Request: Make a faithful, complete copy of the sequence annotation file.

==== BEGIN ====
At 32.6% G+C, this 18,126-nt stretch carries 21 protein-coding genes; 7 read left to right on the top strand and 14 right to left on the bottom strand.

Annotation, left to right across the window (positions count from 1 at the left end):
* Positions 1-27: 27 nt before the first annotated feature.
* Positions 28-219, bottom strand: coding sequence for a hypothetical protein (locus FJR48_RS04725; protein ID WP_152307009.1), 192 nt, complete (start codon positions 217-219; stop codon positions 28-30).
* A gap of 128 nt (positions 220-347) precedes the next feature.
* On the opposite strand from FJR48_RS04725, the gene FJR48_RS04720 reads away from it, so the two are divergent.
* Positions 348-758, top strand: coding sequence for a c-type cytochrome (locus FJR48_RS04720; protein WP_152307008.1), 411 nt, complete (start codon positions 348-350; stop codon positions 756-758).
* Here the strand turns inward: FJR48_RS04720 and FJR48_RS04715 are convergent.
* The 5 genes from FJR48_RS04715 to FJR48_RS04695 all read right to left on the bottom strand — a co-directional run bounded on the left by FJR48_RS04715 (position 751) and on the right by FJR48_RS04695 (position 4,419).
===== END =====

At 32.6% G+C, this 18,126-nt stretch carries 21 protein-coding genes; 7 read left to right on the top strand and 14 right to left on the bottom strand.

Annotation, left to right across the window (positions count from 1 at the left end):
* Positions 1-27: 27 nt before the first annotated feature.
* Positions 28-219, bottom strand: coding sequence for a hypothetical protein (locus FJR48_RS04725; protein ID WP_152307009.1), 192 nt, complete (start codon positions 217-219; stop codon positions 28-30).
* A gap of 128 nt (positions 220-347) precedes the next feature.
* On the opposite strand from FJR48_RS04725, the gene FJR48_RS04720 reads away from it, so the two are divergent.
* Positions 348-758, top strand: coding sequence for a c-type cytochrome (locus FJR48_RS04720; protein WP_152307008.1), 411 nt, complete (start codon positions 348-350; stop codon positions 756-758).
* Here the strand turns inward: FJR48_RS04720 and FJR48_RS04715 are convergent.
* The 5 genes from FJR48_RS04715 to FJR48_RS04695 all read right to left on the bottom strand — a co-directional run bounded on the left by FJR48_RS04715 (position 751) and on the right by FJR48_RS04695 (position 4,419).